The arch devil in The Men Who Made Us Fat is the US secretary of agriculture from 1971-6, Earl Butz, who promoted high fructose corn syrup, a sweetener now common in processed foods. His farmer friendly subsidies made high fructose corn syrup the leading source of excess sugar in the US diet. He’s the man who made Americans fat.

But the series never mentions another former secretary of agriculture, Dan Glickman, who currently chairs the Institute of Medicine’s food and nutrition board, which has just published a new obesity strategy.6 For the first time, the institute proposes putting nutrition into US agricultural policy, explicitly urging “increased domestic production of foods recommended for a healthy diet.” But two other trends to reduce sugar consumption, long under way and directly relevant to doctors, are also overlooked.

In both countries, soft drinks are the leading source of sugar. In both also, the market share of sugar free drinks has been rising for decades. In the UK, for example, 66% of Pepsi’s sales are now from its sugarless Diet and Max variants. Shifting to such drinks is the quickest way to reduce sugar consumption.7 But this television series makes no mention of non-sugar sweeteners. Another reaction against the effects of sugar on obesity was the development of low carbohydrate diets. These have long been the most popular weight loss regimens in both countries. They are not mentioned either.

Television can get away with simply exposing problems, but doctors must provide practical help, especially once responsibility for public health is transferred to local level. The new strategy of improving popular foods creates opportunities. Firstly, the food provided in NHS and local authority facilities can be improved for staff as well as patients. This was the focus of the promising but underfunded district food and health policies in the 1980s. The key is to put nutritional standards into supply contracts. Secondly, limit the number of fast food takeaways and improve the quality of food they provide, which many local authorities are already doing. Belfast has transformed Chinese takeaways.8 Thirdly, doctors must keep abreast of good and bad options in changing popular foods. Product comparison reports by publications such as Which? and others provide essential information. Commissioning so called name, shame, and praise surveys of local retailers would enable doctors to guide people to healthier—and cheaper—options.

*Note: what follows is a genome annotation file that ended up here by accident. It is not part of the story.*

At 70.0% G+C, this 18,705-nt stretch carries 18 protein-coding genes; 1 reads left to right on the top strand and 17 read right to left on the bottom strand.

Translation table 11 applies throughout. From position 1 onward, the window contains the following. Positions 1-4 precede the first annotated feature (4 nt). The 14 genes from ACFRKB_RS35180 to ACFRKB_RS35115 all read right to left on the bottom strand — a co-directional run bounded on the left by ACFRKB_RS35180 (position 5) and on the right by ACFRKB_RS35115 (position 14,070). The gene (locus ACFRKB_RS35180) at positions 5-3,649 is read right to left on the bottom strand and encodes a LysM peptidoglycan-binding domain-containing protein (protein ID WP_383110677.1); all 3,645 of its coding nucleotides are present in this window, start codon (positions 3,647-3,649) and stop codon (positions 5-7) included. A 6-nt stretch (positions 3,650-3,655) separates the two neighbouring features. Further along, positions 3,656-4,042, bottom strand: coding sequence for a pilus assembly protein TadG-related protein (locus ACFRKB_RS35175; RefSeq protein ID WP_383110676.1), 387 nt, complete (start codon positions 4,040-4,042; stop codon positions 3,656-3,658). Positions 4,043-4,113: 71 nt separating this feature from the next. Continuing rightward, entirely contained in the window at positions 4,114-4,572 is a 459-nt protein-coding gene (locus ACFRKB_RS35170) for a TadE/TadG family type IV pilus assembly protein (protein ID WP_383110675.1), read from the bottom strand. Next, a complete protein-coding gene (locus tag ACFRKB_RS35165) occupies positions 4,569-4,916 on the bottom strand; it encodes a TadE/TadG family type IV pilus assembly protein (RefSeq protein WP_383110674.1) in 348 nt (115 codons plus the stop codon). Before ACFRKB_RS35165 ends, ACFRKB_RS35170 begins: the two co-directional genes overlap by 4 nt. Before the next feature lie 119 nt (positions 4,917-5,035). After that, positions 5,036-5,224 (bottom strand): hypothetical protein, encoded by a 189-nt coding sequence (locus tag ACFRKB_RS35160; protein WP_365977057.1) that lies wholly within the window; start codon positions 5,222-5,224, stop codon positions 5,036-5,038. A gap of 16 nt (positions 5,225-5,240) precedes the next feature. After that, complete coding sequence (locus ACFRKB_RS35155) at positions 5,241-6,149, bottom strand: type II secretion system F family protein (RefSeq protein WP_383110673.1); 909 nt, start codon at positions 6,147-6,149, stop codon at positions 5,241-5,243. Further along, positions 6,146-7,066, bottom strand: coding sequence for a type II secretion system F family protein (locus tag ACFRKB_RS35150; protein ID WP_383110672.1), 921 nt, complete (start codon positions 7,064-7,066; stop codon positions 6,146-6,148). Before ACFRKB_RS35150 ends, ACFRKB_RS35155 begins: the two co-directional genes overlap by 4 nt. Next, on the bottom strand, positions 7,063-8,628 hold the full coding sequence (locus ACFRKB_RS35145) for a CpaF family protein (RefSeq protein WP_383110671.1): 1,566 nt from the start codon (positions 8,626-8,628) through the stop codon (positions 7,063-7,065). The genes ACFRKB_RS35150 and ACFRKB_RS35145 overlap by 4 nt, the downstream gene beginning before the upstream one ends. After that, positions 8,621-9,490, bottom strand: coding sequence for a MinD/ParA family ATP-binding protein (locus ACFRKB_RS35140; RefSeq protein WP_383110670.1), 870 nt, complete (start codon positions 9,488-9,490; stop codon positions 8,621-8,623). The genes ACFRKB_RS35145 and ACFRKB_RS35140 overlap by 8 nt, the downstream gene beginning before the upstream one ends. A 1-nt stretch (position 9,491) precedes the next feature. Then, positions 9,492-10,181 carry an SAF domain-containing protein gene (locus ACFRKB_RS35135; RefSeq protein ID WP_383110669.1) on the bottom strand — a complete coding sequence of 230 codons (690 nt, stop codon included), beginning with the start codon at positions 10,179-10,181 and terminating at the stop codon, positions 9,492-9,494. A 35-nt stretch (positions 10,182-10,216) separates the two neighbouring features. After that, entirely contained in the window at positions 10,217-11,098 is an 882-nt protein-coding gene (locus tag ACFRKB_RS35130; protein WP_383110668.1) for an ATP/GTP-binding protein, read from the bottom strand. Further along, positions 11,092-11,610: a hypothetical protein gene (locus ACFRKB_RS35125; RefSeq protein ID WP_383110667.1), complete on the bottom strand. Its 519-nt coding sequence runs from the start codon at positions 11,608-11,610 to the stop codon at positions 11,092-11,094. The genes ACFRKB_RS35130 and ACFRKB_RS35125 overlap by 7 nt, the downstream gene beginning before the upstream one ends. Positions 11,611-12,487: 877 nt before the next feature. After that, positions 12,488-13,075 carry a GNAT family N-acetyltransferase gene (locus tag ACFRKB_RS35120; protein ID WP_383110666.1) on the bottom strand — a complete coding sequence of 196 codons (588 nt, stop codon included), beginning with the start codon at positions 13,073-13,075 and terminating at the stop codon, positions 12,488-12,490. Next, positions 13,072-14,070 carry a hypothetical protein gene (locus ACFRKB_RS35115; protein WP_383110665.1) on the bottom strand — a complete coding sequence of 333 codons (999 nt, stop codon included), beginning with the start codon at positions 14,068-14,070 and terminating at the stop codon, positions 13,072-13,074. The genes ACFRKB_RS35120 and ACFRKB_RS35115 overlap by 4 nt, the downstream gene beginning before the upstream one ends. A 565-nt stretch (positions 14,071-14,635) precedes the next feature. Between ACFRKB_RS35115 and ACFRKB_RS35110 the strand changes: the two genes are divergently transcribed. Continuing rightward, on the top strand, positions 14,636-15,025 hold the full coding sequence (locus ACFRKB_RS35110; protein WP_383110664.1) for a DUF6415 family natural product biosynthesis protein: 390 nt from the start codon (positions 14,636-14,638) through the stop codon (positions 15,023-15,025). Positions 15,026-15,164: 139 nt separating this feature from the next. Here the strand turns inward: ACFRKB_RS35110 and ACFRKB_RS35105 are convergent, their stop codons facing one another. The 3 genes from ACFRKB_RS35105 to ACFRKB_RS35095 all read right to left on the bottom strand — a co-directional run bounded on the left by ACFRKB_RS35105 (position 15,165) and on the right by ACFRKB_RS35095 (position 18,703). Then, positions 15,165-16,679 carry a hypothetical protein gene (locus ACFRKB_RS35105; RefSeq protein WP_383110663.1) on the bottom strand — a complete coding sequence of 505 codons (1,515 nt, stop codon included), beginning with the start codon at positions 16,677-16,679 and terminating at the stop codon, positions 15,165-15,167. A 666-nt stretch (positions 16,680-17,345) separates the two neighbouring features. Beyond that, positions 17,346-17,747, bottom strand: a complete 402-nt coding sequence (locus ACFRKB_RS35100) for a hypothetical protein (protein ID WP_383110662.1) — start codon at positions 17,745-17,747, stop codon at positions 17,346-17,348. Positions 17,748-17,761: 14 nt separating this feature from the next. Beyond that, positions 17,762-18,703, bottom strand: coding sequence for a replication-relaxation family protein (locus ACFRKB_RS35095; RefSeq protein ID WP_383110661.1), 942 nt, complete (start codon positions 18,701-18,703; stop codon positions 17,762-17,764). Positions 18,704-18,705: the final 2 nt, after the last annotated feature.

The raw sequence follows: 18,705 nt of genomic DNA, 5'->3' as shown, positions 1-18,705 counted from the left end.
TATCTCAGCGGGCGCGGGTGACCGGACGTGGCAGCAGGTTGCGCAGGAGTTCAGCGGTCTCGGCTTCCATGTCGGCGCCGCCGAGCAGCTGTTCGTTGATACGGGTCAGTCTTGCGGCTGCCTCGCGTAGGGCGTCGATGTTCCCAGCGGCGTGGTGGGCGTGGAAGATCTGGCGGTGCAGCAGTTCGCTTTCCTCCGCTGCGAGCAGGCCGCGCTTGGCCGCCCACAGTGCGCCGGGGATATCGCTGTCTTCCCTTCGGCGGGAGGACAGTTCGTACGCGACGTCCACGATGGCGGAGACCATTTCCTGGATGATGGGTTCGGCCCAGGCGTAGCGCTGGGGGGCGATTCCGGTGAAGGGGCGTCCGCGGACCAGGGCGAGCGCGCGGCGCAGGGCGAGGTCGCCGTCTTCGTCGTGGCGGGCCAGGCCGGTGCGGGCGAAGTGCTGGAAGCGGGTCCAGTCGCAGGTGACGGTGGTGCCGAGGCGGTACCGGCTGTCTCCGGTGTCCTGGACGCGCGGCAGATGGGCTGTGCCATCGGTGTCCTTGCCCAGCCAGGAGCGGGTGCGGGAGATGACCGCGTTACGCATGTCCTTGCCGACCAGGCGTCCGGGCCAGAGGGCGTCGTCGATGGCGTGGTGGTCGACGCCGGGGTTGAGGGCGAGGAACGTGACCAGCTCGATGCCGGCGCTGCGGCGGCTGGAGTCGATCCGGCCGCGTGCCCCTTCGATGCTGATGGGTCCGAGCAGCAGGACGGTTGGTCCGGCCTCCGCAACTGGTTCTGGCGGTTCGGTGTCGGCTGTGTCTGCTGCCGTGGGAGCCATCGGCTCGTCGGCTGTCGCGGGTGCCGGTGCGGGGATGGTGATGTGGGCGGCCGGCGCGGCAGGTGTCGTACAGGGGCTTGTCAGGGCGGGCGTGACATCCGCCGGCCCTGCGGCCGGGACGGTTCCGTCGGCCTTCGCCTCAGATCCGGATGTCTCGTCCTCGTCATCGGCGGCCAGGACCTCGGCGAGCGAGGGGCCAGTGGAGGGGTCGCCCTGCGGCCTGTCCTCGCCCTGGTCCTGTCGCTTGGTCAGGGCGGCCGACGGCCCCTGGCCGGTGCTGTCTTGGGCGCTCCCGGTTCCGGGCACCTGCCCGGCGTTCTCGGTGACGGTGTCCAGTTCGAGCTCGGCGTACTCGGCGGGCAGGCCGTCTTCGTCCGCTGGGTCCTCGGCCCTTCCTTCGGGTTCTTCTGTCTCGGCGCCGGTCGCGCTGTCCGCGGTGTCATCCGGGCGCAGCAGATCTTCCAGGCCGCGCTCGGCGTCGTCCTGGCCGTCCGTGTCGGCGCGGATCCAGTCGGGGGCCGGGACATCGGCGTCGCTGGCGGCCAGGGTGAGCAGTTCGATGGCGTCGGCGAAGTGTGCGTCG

Notes

Cite this as: BMJ 2012;344:e4465

Footnotes

  • The Men Who Made Us Fat

  • A BBC television series

  • Part 3 shown on BBC Two on 28 June at 9 pm

  • www.bbc.co.uk/programmes/b01k0fs0

  • Rating: **

  • Competing interests: the author has completed the ICMJE uniform disclosure form at www.icmje.org/coi_disclosure.pdf (available on request) and declares: no support from any organisation for the submitted work; no financial relationships with any organisations that might have an interest in the submitted work in the previous three years, no other relationships or activities that could appear to have influenced the submitted work.

  • Provenance and peer review: Commissioned; not externally peer reviewed.

  • bmj.com archive: Editorial: Low carbohydrate-high protein diets (BMJ 2012;344:e3801, doi:10.1136/bmj.e3801); Analysis: Taxing unhealthy food and drinks to improve health (BMJ 2012;344:e2931, doi:10.1136/bmj.e2931); Analysis: Food policies for healthy populations and healthy economies (BMJ 2012;344:e2801, doi:10.1136/bmj.e2801).

References